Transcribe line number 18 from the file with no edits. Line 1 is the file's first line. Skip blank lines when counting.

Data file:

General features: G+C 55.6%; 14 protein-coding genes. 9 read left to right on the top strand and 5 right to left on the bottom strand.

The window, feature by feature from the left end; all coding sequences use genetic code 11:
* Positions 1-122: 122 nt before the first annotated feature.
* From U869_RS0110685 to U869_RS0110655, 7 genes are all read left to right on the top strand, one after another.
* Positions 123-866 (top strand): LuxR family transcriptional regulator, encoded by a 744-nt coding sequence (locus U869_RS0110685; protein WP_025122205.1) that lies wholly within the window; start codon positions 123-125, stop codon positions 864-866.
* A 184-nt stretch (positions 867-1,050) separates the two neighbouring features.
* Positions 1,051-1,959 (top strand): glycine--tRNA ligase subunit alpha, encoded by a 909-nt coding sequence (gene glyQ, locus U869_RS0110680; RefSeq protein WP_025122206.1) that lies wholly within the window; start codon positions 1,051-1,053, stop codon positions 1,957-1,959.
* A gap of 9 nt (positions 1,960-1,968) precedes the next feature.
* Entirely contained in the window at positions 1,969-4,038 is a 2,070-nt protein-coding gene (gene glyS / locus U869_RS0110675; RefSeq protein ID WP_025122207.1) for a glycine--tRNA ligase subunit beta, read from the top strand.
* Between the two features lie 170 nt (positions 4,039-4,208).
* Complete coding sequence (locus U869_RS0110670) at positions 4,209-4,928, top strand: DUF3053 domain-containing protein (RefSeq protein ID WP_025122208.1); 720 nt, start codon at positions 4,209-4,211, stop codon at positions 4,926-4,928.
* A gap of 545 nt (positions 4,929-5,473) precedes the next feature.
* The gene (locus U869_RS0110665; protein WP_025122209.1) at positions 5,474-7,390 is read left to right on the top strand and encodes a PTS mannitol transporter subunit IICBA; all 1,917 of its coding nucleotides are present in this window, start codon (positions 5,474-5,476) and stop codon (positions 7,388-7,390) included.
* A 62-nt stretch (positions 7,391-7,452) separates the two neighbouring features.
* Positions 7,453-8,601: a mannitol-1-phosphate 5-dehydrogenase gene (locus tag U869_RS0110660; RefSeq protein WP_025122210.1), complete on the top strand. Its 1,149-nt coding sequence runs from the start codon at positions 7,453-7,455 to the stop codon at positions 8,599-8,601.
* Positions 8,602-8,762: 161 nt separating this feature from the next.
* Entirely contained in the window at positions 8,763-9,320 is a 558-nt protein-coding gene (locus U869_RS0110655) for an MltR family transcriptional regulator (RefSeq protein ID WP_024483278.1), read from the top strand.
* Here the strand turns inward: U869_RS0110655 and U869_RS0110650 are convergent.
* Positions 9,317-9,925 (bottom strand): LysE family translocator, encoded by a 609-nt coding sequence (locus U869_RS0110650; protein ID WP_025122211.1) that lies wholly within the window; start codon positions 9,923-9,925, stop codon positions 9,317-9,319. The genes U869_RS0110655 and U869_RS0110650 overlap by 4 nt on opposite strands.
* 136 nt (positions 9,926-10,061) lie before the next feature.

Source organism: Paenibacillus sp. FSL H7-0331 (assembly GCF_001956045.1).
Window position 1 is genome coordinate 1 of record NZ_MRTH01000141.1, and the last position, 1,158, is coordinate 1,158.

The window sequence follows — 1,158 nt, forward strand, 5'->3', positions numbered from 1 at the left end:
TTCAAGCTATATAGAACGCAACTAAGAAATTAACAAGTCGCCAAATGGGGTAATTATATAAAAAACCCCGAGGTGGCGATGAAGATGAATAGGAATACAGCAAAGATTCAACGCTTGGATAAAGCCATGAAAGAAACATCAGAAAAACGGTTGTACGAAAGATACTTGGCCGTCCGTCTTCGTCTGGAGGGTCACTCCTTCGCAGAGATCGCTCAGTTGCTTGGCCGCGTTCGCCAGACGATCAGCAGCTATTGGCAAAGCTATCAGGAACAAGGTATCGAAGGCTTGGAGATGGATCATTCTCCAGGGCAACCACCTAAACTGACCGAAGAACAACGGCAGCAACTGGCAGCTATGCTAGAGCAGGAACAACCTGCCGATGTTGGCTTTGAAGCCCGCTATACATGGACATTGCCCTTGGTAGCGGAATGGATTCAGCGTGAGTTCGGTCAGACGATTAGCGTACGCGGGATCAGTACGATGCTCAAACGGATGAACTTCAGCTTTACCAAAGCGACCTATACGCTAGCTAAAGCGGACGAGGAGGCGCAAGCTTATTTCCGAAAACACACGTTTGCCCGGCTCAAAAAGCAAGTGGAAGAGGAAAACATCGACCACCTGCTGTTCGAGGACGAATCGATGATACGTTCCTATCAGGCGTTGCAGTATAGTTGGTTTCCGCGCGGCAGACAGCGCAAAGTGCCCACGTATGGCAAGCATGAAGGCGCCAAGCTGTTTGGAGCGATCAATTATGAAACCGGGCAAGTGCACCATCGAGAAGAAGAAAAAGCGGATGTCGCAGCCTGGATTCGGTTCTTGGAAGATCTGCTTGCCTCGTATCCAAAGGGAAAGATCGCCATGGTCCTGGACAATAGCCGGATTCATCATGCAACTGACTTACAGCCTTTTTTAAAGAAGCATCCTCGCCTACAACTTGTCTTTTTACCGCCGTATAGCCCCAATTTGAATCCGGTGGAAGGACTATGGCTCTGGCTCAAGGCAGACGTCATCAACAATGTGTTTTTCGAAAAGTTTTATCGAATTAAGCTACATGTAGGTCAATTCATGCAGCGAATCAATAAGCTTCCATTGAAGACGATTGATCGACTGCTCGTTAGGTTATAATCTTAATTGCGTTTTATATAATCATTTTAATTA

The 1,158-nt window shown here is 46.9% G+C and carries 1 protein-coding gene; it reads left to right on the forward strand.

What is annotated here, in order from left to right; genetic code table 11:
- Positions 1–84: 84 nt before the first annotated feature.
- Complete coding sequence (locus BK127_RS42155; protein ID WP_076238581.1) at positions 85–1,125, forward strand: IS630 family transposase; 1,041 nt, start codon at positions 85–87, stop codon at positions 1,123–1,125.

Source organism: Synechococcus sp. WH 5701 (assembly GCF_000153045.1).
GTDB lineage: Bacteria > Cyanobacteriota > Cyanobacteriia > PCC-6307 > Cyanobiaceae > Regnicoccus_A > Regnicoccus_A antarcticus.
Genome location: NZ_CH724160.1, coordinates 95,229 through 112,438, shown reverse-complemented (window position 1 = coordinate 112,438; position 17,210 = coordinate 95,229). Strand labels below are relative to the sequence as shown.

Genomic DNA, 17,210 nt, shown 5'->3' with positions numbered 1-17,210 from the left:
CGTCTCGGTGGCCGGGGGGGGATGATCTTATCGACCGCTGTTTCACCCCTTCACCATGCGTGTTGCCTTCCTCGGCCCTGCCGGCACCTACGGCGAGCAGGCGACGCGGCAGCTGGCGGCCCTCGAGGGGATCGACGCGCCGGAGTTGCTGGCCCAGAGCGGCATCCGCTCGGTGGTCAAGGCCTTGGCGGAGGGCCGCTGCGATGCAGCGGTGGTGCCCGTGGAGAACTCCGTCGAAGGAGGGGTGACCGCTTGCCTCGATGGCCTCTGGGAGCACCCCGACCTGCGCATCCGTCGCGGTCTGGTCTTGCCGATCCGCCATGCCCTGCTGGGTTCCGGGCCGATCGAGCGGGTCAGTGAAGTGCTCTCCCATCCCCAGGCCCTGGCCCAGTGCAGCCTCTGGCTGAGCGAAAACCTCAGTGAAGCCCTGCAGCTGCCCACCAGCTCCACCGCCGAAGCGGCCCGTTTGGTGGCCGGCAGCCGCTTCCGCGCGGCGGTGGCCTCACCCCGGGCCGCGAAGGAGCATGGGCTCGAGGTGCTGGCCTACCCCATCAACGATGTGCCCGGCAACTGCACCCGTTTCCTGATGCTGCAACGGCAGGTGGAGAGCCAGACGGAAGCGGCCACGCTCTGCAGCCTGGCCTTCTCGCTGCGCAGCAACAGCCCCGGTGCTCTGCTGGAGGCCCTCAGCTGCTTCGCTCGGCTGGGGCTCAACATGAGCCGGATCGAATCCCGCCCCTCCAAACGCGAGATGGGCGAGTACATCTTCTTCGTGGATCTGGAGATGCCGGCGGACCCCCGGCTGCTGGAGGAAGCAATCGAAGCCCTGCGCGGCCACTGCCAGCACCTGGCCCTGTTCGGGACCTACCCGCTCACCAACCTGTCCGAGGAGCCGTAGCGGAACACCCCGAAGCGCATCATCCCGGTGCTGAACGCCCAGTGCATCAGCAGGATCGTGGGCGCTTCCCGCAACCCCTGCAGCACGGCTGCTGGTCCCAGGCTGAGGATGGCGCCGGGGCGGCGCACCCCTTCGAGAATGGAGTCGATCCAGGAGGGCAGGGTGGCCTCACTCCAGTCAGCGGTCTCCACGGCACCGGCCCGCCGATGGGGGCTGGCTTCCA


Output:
* Here the strand turns inward: U869_RS0110655 and U869_RS0110650 are convergent.